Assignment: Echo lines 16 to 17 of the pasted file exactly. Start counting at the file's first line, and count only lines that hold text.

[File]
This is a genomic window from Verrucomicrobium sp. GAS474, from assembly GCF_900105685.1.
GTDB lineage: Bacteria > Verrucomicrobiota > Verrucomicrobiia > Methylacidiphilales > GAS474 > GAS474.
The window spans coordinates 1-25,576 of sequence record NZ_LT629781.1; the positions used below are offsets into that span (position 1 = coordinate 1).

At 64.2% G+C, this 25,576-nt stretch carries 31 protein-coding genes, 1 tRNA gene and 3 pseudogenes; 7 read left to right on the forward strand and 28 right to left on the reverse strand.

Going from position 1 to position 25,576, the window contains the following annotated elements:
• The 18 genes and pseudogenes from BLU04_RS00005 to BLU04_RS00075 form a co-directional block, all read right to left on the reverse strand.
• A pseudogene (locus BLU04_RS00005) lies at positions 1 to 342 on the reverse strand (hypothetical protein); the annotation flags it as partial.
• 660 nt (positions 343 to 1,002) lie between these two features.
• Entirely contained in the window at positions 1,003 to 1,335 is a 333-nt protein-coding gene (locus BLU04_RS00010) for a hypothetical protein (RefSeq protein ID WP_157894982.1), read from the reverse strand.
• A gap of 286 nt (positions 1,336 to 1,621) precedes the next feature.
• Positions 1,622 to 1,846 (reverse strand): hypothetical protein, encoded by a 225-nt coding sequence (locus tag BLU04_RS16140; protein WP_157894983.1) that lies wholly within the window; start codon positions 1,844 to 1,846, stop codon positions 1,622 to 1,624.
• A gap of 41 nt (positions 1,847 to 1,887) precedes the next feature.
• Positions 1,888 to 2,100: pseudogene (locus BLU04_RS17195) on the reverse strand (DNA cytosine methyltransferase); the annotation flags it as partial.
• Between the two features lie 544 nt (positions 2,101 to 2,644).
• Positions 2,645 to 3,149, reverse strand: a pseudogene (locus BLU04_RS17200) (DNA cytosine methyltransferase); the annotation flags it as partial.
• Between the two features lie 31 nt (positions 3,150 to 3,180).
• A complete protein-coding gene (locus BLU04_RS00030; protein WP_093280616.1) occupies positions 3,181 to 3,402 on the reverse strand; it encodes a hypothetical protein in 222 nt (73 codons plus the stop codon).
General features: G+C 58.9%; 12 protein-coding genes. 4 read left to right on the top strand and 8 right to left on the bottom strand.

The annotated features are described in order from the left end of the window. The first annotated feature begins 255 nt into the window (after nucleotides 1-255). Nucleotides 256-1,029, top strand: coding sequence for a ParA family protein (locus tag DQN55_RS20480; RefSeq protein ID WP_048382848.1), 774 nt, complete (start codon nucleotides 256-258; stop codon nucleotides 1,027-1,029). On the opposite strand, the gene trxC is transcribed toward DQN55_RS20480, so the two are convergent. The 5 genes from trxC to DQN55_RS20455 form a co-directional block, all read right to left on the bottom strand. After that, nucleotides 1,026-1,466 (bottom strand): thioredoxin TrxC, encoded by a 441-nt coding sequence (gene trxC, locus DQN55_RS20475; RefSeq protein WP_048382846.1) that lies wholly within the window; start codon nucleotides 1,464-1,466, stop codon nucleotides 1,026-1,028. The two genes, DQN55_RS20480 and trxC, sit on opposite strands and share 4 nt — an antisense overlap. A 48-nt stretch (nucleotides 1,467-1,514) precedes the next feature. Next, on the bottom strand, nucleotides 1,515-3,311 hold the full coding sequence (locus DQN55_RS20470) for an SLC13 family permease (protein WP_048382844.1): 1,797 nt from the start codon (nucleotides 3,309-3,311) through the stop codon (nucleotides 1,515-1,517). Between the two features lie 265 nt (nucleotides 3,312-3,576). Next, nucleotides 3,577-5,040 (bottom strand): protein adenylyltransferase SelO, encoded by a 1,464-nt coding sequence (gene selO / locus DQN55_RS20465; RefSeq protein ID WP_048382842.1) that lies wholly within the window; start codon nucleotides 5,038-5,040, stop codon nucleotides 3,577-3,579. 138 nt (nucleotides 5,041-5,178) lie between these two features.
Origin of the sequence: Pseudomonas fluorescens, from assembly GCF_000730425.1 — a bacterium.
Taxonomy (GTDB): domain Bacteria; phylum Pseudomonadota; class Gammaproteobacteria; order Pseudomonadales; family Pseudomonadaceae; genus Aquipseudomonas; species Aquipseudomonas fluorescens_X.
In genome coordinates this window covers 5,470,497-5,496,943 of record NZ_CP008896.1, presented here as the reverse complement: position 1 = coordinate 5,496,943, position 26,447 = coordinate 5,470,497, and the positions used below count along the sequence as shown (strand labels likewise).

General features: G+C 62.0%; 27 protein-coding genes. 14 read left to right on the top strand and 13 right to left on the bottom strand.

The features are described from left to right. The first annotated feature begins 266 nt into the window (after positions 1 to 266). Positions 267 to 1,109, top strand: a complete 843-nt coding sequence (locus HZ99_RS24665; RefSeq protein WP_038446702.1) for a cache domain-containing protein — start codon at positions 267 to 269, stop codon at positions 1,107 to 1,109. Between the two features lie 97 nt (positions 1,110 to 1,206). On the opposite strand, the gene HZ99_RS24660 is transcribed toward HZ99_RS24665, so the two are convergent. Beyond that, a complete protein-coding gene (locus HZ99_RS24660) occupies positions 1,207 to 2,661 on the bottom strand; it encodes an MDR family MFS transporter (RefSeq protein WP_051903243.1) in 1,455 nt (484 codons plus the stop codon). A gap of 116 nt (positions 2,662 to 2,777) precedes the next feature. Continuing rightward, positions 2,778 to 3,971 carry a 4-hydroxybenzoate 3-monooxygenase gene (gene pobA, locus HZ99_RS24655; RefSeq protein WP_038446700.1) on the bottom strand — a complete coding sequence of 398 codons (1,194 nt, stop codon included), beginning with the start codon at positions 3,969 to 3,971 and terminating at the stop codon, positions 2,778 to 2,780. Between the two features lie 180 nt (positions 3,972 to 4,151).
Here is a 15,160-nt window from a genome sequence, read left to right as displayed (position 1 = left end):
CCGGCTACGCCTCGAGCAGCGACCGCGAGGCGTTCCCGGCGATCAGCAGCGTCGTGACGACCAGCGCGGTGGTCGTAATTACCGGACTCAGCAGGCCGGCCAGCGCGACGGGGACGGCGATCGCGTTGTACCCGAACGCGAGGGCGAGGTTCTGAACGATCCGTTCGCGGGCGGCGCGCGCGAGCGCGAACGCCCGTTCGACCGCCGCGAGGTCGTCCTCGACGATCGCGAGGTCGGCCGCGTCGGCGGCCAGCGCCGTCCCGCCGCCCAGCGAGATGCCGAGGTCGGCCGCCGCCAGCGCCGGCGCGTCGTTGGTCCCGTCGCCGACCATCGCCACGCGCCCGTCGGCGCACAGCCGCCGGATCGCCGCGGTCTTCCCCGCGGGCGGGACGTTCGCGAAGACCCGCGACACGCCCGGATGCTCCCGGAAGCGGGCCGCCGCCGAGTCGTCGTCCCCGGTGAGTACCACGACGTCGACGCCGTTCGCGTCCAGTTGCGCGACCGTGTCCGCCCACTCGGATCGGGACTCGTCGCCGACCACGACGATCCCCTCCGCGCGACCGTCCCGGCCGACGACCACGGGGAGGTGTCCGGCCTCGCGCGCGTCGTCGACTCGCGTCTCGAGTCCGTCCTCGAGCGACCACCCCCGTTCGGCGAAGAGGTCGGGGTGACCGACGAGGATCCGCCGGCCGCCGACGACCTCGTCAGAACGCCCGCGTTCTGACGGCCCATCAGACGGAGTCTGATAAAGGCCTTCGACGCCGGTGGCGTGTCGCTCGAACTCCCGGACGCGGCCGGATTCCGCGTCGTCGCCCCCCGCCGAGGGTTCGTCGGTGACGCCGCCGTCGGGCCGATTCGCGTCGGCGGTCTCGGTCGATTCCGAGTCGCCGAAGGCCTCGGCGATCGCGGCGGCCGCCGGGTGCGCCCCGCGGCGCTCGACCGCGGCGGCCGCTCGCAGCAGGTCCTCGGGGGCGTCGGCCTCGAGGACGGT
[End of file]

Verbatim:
• Between the two features lie 31 nt (positions 3,150 to 3,180).
• A complete protein-coding gene (locus BLU04_RS00030; protein WP_093280616.1) occupies positions 3,181 to 3,402 on the reverse strand; it encodes a hypothetical protein in 222 nt (73 codons plus the stop codon).